The eighteenth Presidential term began on the fourth day of March, one thousand eight hundred and fifty-seven, and will expire on the third day of March, one thousand eight hundred and sixty-one.


JAMES BUCHANAN Pennsylvania President $25,000

John C. Breckinridge Kentucky Vice-President. 8,000

The Cabinet.

The following are the principal officers in the Executive Department of the Government, who form the Cabinet, and who hold their offices at the will of the President;


Lewis Cass Michigan Secretary of State $8,000

Howell Cobb Georgia Secretary of the Treasury.. 8,000

Jacob Thompson Mississippi Secretary of the Interior... 8,000

John B. Floyd Virginia Secretary of War 8,000

Isaac Toucey Connecticut Secretary of the Navy 8,000

Aaron V. Brown Tennessee Postmaster-General. 8,000

Jeremiah S. Black. .. .Pennsylvania .. .Attorney-General 8,000


The Congress of the United States consists of a Senate and House of Representatives, which is required by law to assemble, at least once in every year on the first Monday of December, unless otherwise provided by law. There are two sessions of each Congress, the latter of which expires on the third day of March of the second year thereof. Extra sessions may be convened by the President of the United States whenever he may deem such action necessary.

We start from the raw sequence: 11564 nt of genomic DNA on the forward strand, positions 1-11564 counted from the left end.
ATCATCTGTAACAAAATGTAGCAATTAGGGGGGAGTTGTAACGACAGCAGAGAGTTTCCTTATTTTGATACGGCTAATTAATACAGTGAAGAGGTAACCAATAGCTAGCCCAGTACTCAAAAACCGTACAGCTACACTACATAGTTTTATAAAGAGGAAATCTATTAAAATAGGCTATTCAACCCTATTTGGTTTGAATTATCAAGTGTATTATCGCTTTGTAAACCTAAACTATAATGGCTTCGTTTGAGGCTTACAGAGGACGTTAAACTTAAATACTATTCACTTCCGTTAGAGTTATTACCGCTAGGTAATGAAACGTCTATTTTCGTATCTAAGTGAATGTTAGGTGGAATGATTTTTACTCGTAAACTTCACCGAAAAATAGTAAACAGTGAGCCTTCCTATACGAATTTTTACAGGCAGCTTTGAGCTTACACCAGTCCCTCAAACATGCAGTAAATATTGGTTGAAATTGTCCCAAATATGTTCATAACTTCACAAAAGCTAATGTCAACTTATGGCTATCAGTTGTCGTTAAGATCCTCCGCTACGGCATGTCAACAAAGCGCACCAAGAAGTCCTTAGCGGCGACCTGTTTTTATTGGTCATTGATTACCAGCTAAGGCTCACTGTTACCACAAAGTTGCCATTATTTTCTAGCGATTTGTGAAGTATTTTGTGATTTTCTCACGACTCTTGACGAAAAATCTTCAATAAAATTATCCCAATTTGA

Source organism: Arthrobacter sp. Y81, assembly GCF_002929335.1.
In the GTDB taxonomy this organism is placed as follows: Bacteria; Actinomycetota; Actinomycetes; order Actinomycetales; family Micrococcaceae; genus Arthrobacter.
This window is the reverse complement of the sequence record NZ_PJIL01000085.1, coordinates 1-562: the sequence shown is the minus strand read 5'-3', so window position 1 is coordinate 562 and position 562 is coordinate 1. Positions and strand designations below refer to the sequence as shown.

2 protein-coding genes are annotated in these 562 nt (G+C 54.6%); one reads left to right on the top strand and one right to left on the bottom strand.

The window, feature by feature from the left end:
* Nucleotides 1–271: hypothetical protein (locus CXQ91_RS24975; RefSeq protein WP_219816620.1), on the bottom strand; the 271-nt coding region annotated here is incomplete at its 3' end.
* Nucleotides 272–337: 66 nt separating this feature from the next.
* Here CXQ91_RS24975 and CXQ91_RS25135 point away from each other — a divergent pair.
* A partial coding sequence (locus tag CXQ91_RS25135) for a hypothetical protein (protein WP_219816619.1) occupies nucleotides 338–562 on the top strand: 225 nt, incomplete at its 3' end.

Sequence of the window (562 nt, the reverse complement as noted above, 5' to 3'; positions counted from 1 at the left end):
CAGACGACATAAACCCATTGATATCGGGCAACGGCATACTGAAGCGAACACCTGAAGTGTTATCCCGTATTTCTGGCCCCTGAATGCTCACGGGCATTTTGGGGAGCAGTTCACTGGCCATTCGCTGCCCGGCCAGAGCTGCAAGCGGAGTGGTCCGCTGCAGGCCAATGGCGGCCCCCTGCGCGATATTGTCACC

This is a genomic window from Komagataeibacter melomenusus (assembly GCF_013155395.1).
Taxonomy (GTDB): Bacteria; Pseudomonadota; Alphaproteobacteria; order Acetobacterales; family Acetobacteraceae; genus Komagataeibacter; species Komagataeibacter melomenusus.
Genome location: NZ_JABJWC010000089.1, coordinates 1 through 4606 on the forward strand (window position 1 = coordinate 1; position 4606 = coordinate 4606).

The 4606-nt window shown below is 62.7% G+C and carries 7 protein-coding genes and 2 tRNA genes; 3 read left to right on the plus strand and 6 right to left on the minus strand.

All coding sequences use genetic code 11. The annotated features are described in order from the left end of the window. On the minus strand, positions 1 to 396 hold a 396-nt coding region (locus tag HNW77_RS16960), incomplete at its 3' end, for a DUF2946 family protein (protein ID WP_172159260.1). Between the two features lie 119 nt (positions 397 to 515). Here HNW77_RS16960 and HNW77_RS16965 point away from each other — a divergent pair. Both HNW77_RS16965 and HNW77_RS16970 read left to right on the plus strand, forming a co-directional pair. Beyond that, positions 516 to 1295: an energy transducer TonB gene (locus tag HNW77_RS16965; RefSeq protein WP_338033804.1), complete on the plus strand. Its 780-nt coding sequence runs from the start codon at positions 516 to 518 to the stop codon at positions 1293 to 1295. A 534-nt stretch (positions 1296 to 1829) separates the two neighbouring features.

The Senate of the United States is composed of two members from each State, elected by the Legislatures thereof for the term of six years each. The terms of the members are so arranged that one-third expire biennially.

The Vice-President of the United States is the President of the Senate, and as the presiding officer of that body, has only a casting vote, which ia given in case of an equal division of the votes of the Senators. In his absence, a President pro tempore is selected from among the Senators by the Senate.